It’s difficult to break down what exactly an OpenAPI entails, outside of the standpoint for what constitutes “creation” and how it works with a Samsung TV. It does have a lot to do with machine learning, and OpenAPI failure is the source behind the Error 107 code.
Regardless of what causes this error code, it is usually fixable, and troubleshooting it may involve correcting bad firmware or trouble from your ISP, changing your router configuration, and fixing incorrect TV settings; read on to learn more.
A 107 error code usually means that your Samsung TV will not be able to connect to the internet. The first thing that you always want to do in these situations is confirm that your Samsung TV is the lone device with an issue. If it’s not alone, then you know your problem is with the internet/ISP and not with your Samsung TV.
As far as troubleshooting goes, you should try correcting the firmware version on your TV first. It’s possible that the newest update may be causing the issue; but, to roll back the most recent firmware upgrade that’s potentially causing the issue or update to the newest firmware, you’ll need another option.
Most Samsung Smart TVs have USB ports, and you’ll need to download the rolled back firmware or new firmware to a USB flash drive, plug it into the Samsung TV’s port, and change your firmware that way:
- On a PC or Mac, go to the Samsung Download Center.
- Select Product Type.
- Search for your TV or enter Model Number.
- Locate the newest firmware or the firmware just before your current Samsung TV firmware.
- Download the compressed file.
- Unzip the file and move the folder over to your USB thumb drive.
- Plug the USB drive into the USB port on your Samsung TV.
- On your Samsung TV remote, go to Settings.
- Select Support > Software Update.
- Select Update Now > Yes.
Your Samsung TV will automatically pull the update from your USB if the TV is not connected to the internet. If it is still connected, disconnect it from the internet so that the only option is to update from the USB drive.
Reconfiguring your router accomplishes two things, making some trial and error changes and rebooting your router. To reconfigure your router, you need to navigate to your router’s page on a computer, preferably a laptop or desktop. Here is a list of IP addresses for your router.
You’ll need to log in to your router; the Username is usually Admin with Password being the password. However, you can check the bottom of your router, which will usually have it listed.
- Log in with Username and Password.
- Go to Wireless Settings.
- If you’re on a 2.4GHz band, make sure your channels are 1, 6, or 11.
- Make sure you are using WPA2 or better security protocols.
- If you’re on a 5.0GHz band, ensure your channels are 36-48 or 149-165.
- Select Apply or Save Settings.
After this, your router will reboot, and your Samsung TV should reconnect if router configuration was the issue.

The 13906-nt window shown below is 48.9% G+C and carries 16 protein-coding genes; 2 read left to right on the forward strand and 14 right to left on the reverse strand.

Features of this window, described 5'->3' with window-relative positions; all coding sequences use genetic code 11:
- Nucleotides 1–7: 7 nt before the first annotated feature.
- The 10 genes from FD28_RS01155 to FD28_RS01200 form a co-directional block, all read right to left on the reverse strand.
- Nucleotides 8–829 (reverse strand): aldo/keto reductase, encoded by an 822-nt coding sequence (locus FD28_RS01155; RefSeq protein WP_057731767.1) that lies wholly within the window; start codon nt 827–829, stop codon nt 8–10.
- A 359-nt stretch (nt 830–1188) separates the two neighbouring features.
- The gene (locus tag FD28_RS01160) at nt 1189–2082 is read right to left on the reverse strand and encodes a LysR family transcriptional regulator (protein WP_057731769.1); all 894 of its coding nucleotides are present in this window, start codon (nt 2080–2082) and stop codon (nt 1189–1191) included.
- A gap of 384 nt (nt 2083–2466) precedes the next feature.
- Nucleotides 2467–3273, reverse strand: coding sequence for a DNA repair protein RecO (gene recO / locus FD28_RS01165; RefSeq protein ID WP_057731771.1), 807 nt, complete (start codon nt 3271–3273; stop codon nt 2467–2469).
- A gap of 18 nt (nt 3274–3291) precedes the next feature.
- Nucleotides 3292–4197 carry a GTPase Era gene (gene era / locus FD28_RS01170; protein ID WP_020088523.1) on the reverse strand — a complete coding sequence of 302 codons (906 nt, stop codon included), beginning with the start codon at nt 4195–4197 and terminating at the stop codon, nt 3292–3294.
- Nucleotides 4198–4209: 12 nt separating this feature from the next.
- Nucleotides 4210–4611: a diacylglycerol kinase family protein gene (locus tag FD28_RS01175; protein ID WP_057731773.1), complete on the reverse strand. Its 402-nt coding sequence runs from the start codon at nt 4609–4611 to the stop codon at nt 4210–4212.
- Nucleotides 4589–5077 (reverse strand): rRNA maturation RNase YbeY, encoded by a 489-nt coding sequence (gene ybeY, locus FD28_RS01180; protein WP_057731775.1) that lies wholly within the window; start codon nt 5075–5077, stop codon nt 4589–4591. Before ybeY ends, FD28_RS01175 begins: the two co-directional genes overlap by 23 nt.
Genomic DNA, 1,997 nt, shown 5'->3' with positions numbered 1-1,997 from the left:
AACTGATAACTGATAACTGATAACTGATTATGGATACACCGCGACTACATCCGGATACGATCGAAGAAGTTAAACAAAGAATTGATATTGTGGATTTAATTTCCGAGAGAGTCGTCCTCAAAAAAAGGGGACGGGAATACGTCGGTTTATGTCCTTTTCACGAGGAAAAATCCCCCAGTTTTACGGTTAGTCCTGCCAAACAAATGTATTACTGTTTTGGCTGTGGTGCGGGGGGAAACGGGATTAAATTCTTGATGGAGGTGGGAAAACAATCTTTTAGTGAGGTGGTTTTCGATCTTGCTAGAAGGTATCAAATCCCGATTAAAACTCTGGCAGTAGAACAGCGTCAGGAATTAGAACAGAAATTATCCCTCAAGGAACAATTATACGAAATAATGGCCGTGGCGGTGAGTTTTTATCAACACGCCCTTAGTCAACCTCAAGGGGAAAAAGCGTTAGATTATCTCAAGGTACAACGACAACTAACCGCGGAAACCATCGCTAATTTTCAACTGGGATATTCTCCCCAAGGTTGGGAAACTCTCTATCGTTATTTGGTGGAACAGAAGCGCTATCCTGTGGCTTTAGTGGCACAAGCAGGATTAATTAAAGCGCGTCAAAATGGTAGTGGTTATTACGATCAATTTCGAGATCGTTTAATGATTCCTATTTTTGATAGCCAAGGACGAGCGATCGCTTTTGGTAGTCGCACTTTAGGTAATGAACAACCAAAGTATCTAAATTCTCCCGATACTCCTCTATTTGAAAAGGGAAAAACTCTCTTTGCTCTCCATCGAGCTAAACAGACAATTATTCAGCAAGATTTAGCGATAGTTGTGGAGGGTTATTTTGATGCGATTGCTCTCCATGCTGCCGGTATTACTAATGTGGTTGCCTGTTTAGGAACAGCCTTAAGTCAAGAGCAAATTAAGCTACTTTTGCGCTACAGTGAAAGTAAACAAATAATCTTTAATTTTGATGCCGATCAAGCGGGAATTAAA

Sometimes, you just need to readjust or all-out reset your Samsung TV to shake some sense back into it and get it back on the same page as your router.
- Use the remote to open Settings.
- Select the Support menu.
- Select Self-Diagnosis.
- Select Reset.
- Enter the PIN code, which is 0000 at default, unless you have changed it.
Once everything is done, attempt to connect to the Wi-Fi again. If everything connects and is back up and running again, make sure you remember this, as you may need this knowledge to repeat those steps in the future.
When it comes to your ISP, there’s really no telling, and if you’ve exhausted all of the above, then the issue is likely on their end. Depending on who you have to deal with, you may be able to get things rolling again quickly.
The unfortunate aspect of dealing with an ISP is that they are usually micro-monopolies, with different ISPs exclusive to certain areas of town in a gridlike fashion. When this happens, customer service takes a nosedive.
When they know that they are your only option, going out of the way to help you isn’t generally at the top of their priority list. So if you have to deal with customer service, remember to be patient and continue to escalate until you get to someone who can help you.
The first few options above will fix 90% of the problems that cause a 107 error code to pop up on your Samsung TV. The other 10% is usually on the ISP’s end. In that case, patience is your greatest friend.
Regardless, Samsung TVs aren’t known for having troublesome connection issues. When they manufacture their TVs, they’re well aware of the vast array of routers, modems, gateways, ISPs, connectivity types, communication protocols, etc.
If you ever run into a problem with a 107 error code, however, the above-listed steps will likely resolve it quickly, and you can get back to enjoying all of the great features that Samsung TVs have to offer.